The Fury is a neutron star that evolved into pure evil and lives off the souls of the recently departed.  It manifests itself as a disembodied voice that yells racist taunts and sings doo-wop.  The Fury is stuck in the 1950s and doesn't understand modern technology.  It has closed off a Colorado town in a secular re-tread of the well worn path of the Devil novels.

There's a little bit of folks not being friendly anymore and a little public masturbation, but not of the bacchanalia of the Devil books.  Bodies are found torn apart and anyone who tries to leave town is killed by the Fury's psychic force.  Not sure what the Fury's endgame is other than killing people, why he doesn't just kill everybody day one, and what 50's music has to do with anything.

On the side of good we have the Force, which doesn't sound too far off from the Jedi stuff except for its love of vigilante murder.  The Force is embodied by the spirit of a James Dean type named Sand who died decades ago after killing the frat boys who killed his wife.

Sand tells his story via a television set, which is recorded by the town's 10-year-old computer genius.  The Fury also tells his story to a reporter who interviews him for hours.  None of that is shared with the reader.

Pretty earlier on, the President is made aware of the situation and plans a strike with a neutron bomb, while the press and some snake handlers show up in town.  The kid hacker is able to figure out where the Fury is in town by tracing him on the telephone, and Sand communicates via modem until Johnstone forgets this device and has him just be telepathic.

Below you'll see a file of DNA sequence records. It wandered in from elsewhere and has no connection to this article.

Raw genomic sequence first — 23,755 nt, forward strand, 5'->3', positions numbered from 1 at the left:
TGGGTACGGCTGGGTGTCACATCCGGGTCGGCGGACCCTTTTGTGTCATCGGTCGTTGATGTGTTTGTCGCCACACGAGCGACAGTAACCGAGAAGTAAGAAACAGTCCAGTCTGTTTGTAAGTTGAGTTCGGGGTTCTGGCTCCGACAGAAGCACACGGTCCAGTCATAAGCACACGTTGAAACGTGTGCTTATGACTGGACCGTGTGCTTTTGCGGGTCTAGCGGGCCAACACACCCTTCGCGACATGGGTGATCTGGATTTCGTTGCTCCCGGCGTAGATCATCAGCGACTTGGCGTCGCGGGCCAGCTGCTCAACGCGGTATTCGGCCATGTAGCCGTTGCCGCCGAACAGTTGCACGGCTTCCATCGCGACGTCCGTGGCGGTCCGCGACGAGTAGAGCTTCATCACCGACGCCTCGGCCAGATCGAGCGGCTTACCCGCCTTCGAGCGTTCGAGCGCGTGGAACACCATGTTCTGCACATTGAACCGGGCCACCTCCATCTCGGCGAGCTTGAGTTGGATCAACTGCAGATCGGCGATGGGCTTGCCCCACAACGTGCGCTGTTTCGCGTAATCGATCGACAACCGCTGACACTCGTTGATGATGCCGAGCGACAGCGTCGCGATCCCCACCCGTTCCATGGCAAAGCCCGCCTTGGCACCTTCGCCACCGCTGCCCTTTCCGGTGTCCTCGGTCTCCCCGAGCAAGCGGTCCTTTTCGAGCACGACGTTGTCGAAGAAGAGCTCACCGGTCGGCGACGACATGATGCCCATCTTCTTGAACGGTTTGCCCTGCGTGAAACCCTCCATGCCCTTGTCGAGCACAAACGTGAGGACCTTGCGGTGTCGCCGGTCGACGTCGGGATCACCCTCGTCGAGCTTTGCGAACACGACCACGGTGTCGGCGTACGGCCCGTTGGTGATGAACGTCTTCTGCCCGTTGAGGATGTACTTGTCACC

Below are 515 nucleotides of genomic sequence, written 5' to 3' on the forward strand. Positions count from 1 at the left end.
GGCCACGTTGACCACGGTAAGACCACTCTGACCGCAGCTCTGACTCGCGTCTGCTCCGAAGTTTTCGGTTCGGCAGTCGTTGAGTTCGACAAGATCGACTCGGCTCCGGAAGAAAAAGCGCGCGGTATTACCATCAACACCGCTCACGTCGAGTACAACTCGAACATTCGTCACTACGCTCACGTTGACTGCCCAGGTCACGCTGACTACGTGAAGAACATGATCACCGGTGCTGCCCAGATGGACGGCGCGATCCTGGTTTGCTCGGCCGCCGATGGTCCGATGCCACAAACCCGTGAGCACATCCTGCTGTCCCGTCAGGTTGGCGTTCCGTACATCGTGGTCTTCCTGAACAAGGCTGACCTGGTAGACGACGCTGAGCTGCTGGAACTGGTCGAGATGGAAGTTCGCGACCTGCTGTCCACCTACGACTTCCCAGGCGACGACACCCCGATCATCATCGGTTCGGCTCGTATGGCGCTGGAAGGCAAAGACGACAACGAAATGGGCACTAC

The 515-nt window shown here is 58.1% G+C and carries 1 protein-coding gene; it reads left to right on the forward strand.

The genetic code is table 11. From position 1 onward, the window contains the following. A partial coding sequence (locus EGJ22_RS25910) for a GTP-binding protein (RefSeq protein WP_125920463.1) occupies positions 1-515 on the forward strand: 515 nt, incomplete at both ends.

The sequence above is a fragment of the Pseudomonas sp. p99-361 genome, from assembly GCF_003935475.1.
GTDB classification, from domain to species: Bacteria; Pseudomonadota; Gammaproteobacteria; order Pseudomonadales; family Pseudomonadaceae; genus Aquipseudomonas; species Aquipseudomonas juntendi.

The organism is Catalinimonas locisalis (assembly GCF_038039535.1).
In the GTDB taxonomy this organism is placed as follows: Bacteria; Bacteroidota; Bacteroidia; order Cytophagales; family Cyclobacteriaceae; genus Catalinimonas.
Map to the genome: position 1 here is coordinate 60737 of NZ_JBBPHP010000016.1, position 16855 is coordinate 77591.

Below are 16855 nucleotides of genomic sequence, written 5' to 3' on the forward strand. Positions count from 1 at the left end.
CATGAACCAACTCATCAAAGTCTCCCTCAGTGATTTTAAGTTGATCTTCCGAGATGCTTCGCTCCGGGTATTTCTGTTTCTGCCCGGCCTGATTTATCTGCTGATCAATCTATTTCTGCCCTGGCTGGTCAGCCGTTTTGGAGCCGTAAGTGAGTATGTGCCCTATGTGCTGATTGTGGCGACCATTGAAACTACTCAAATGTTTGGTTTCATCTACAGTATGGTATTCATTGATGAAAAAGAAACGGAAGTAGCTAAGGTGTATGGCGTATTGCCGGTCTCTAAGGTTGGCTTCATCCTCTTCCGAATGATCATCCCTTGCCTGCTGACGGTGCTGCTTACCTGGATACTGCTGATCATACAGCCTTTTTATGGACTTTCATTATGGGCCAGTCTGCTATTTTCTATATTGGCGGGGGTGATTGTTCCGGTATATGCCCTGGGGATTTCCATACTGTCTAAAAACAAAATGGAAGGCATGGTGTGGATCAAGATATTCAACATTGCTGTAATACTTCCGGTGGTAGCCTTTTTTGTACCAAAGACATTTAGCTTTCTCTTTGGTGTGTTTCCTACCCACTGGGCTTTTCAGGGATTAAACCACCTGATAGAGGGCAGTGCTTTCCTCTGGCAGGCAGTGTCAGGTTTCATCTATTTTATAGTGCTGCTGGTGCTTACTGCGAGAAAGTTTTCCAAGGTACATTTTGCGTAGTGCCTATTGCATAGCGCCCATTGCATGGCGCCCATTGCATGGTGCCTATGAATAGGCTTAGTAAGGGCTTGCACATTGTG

Some good carnage in the beginning, and a quick zombie attack in the middle, but almost nothing happens the entire book.  The townspeople and CIA and the White House plan things and the Fury calls the Sheriff burrito-breath and nothing happens for page upon page.  The only interest is Sand's back story of vigilante justice, which has nothing to do with anything.

The plan is finally revealed and executed.  The President drops a neutron bomb on the town.  They blame aliens because if America knew the truth about the afterlife Las Vegas would close down and the liquor industry would collapse.  The townspeople blow up the entire town to create a smokescreen, because the omniscient Fury can't see through smoke.  They use the cover to run through a portal that Sand creates to teleport to safety.

Epilogue: Everyone gets married and the crater that the bomb made is now filled with all the souls that the Fury had taken over the years.  None of this book makes enough sense to even tell if there are plot holes.  Johnstone gets as preachy here as he does in the Ashes books, only now it's about feeding the homeless and being kind to animals.  Like a damn hippy.

Available in Kindle ebook from Amazon

Click here to read a sample

Monday, September 11, 2017

Le Voyage Extraordinaire

Le Voyage Extraordinaire

Futuroscope is a future-themed park in France focusing on 4D movies, though it was nice to see they had a couple of old-fashioned slides.  There should be more slides in parks.

Le Voyage Extraordinaire is a straight up Sorin' knock off, but queue is amazing.  Escher stairs going nowhere, Stargate portals.  I love areas that have a sense of more going on and places you could have gone.

Friday, September 8, 2017

Thursday, September 7, 2017

ABC 1983 - The ABC Saturday Preview Special

An historical look back this time.  This was when Menudo videos were spliced in between everything.